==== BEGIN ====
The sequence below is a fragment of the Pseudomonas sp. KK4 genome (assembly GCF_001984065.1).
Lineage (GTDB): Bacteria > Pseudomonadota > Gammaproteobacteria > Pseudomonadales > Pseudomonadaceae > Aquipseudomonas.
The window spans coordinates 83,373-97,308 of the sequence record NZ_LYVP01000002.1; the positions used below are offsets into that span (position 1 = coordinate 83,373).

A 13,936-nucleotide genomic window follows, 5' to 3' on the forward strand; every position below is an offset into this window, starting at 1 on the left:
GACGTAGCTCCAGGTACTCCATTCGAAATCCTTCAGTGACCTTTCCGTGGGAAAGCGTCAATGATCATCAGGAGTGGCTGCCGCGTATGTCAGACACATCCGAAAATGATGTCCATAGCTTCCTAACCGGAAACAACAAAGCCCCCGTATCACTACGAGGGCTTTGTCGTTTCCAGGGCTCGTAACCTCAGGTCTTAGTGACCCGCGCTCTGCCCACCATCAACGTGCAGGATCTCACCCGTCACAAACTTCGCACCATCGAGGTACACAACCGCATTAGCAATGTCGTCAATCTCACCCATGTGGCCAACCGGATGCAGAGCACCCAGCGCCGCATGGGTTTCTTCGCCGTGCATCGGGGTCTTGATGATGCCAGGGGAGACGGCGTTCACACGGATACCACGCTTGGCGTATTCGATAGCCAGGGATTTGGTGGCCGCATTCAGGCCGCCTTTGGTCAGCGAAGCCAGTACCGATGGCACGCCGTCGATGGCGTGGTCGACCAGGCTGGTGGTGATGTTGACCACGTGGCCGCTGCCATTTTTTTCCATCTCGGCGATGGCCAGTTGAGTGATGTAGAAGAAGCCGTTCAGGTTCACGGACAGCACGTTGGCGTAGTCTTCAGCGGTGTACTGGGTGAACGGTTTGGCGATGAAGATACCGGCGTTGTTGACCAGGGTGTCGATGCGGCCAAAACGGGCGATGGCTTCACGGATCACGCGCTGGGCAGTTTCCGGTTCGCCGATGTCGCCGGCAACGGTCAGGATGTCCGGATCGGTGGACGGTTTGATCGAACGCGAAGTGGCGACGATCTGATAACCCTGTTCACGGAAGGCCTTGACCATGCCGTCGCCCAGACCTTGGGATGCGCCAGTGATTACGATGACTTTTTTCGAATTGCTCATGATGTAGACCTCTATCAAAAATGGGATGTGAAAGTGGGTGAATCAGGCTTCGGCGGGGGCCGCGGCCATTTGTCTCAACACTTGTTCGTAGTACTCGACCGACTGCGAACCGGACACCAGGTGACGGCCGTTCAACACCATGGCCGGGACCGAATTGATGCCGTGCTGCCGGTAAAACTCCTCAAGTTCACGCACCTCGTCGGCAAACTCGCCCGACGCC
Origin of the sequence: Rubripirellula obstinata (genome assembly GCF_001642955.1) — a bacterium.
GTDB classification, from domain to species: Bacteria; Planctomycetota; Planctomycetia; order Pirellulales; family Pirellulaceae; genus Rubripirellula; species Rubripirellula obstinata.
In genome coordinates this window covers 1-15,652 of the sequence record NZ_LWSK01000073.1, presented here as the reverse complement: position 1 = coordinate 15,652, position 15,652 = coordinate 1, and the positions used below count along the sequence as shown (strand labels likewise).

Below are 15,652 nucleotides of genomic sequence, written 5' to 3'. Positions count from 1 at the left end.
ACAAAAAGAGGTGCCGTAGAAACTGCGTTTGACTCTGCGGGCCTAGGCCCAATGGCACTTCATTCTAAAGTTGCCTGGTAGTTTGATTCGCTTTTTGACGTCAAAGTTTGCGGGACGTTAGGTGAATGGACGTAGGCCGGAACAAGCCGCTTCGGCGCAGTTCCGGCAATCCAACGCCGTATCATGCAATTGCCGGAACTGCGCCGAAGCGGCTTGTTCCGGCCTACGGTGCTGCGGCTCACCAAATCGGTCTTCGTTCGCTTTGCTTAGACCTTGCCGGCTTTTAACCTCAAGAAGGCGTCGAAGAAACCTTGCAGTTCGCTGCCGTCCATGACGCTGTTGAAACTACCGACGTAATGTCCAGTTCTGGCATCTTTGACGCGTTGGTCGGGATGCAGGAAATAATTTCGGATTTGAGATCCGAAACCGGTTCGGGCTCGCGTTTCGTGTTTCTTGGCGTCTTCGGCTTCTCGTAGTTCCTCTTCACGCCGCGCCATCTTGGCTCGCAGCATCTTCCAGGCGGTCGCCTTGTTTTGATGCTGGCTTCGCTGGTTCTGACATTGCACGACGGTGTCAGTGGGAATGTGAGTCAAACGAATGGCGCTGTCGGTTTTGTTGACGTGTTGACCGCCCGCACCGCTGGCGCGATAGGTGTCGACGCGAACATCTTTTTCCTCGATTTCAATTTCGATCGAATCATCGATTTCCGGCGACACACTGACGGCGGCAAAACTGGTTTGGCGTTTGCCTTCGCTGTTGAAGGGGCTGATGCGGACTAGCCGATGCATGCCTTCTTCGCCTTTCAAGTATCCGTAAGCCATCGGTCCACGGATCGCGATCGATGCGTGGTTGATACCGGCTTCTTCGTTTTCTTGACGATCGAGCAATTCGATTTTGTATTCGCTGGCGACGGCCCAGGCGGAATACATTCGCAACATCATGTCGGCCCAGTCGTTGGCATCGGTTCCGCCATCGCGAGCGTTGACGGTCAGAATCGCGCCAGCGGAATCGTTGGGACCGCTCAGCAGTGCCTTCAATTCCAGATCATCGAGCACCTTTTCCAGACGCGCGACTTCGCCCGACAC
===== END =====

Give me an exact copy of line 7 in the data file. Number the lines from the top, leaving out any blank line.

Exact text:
GTDB classification, from domain to species: Bacteria; Planctomycetota; Planctomycetia; order Pirellulales; family Pirellulaceae; genus Rubripirellula; species Rubripirellula obstinata.